Less choice when it comes to core providers is part of the worry of these critics, but there’s more. Several experts noted a worry they had about the Fiserv acquisition is that the company may not make it easy for a credit union core customer to integrate non-Fiserv ancillary products (such as online and mobile banking). And that would have a disturbing impact on technology innovation and the ability of credit unions to access best of breed solutions.
Fiserv declined multiple requests to be interviewed for this article.
The FIS acquisition of mFoundry produced a mixed bag of responses. In an instant, FIS has rocketed past Fiserv, with its estimated 1,000 mobile banking customers, into the lead in the fast exploding mobile banking niche. mFoundry brings around 900 financial institutions to this party. FIS itself had an estimated 600 (many of those a light repackaging of the mFoundry tools because FIS had owned a significant minority interest in the company), so between them that is 1,500 financial institution customers for mobile banking. That is a huge lead in a sector that may well be the financial tech battleground over the next couple of years.
Both mFoundry and FIS declined to comment for this article.
“With this deal, FIS significantly ups its mobile offering,” said Aite’s Barry, who stressed that a motivator for this acquisition is that “nowadays financial institutions are looking for deals,” typically from their core providers who are pressured to throw in at a discount or even free of charge services such as mobile banking.
That is putting downward revenue pressure on standalone technology providers, such as mFoundry on its own, and it also may have a negative impact on innovation, said some experts who indicated that free is not a price point that will sustain significant product advancement.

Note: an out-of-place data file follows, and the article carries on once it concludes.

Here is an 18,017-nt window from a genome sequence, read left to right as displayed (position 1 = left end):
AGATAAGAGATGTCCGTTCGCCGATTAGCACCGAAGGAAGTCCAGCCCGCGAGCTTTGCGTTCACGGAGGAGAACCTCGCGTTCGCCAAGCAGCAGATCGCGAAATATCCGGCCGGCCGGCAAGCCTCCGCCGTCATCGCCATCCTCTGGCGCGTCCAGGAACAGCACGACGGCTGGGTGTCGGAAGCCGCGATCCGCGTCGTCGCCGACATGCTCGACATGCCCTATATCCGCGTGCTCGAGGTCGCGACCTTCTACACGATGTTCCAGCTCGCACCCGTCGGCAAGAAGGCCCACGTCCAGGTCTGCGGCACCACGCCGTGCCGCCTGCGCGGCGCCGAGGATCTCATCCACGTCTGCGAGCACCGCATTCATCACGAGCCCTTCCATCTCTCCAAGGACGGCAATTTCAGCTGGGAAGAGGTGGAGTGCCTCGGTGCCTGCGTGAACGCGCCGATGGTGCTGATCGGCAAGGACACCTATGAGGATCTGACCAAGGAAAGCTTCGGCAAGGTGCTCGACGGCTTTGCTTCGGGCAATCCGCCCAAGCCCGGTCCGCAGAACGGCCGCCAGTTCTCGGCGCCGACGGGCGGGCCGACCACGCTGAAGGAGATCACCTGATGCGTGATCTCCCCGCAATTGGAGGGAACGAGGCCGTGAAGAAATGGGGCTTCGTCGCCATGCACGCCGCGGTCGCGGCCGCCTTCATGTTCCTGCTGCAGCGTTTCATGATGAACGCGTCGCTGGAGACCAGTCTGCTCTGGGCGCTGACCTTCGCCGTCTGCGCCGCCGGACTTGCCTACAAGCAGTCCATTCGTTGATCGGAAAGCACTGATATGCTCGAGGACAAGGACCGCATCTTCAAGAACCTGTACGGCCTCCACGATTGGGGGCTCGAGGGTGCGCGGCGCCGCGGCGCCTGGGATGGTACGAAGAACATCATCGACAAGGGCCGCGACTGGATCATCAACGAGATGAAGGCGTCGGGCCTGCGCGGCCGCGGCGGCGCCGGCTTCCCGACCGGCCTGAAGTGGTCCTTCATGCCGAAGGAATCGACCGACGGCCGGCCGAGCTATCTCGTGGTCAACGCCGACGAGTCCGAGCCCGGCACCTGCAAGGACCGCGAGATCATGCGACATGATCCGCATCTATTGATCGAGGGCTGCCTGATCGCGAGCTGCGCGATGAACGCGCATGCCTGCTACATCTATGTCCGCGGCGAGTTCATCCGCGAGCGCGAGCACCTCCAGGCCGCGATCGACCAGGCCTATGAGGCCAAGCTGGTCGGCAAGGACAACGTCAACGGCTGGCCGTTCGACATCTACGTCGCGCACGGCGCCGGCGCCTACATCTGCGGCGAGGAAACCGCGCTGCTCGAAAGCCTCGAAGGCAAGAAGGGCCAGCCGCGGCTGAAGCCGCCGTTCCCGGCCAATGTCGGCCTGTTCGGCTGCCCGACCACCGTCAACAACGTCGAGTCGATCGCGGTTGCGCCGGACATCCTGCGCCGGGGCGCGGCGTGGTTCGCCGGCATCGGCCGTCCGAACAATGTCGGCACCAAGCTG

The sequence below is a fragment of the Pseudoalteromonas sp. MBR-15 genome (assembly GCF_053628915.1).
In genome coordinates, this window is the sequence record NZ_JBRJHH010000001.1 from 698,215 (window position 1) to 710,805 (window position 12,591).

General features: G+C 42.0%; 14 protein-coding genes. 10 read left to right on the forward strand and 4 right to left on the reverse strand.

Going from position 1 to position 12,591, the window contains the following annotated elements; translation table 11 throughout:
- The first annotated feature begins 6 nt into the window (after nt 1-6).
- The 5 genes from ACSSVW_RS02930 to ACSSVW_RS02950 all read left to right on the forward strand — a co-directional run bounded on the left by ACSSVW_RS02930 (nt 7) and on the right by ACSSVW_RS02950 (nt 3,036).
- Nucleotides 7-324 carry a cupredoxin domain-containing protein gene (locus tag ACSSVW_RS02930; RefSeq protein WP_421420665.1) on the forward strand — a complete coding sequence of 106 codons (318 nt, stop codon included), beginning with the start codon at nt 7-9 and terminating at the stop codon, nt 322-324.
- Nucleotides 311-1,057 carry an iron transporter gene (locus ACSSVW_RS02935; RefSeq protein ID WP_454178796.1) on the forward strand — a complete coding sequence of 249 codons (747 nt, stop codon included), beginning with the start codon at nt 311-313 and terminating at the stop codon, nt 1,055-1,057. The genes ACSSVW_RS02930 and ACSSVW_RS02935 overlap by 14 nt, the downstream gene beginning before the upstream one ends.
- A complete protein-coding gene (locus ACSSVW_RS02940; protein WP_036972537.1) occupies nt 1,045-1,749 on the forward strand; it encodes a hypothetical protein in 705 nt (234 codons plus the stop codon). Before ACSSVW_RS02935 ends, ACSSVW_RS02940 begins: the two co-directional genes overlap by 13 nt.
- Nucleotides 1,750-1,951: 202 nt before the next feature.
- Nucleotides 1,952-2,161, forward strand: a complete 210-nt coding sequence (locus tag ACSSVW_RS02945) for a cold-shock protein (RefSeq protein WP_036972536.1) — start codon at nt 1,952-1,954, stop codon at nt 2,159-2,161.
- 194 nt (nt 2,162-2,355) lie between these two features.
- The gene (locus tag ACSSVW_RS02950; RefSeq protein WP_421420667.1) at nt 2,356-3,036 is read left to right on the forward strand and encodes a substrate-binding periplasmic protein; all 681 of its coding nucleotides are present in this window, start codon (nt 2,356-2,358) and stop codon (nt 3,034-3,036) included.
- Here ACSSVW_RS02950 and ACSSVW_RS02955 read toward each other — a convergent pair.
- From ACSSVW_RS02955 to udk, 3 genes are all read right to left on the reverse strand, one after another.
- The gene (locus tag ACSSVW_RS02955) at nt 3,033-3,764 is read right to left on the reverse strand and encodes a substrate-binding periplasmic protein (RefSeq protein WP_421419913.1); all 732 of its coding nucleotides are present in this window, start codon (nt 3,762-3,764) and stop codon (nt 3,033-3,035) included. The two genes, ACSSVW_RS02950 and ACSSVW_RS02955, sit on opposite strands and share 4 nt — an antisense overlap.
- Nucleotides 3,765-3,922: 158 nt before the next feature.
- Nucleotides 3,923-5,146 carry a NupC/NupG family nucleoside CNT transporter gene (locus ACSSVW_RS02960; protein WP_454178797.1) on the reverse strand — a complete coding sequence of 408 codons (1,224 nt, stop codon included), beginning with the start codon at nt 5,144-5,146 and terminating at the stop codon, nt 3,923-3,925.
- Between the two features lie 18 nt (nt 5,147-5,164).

But the FIS purchase of mFoundry had been long expected, as FIS sought to broaden its financial tech offerings and to better position itself to meet financial institution demands for price concessions. “FIS shocked a total of no one with this acquisition,” said Hodgins. “Will they nurture mFoundry or suck the life out of it? We don’t know yet. But we do know they are very different corporate cultures.” And, suggested Hodgins, blending the laidback Marin County style of mFoundry into the more buttoned-down FIS will be a corporate coupling to watch.
“Products get diluted in massive companies,” shrugged Robb Gaynor, a co-founder of Austin, Texas-based Malauzai, a much smaller mobile banking apps company that has around 100 financial institutions.
Gaynor elaborated that with a torpid IPO market, “These are the kinds of deals you have to expect when small companies can’t go public.”
“You need a lot of gas to keep expanding,” said Gaynor, meaning cash on hand to fund continuing rounds of the product innovation tech start ups need to wow new customers. He declined to characterize the mFoundry acquisition as good or bad, saying, “These are things that just happen.”
Gaynor did think that possibly the FIS purchase will create opportunities for competitors such as Malauzai. “It will take FIS at least a year to digest mFoundry. This will create disruption and that means opportunities for others.”
A bottom line that resonates throughout all of these deals, and that will recur as yet more consolidation occurs in banking technology as 2013 plays out, is that while most deals, on their own, may look good, in their aggregate there may be a different, more worrying conclusion. “Consolidation is negative for our clients,” said Hodgins. “There are fewer and fewer vendors and that’s not good for the industry.”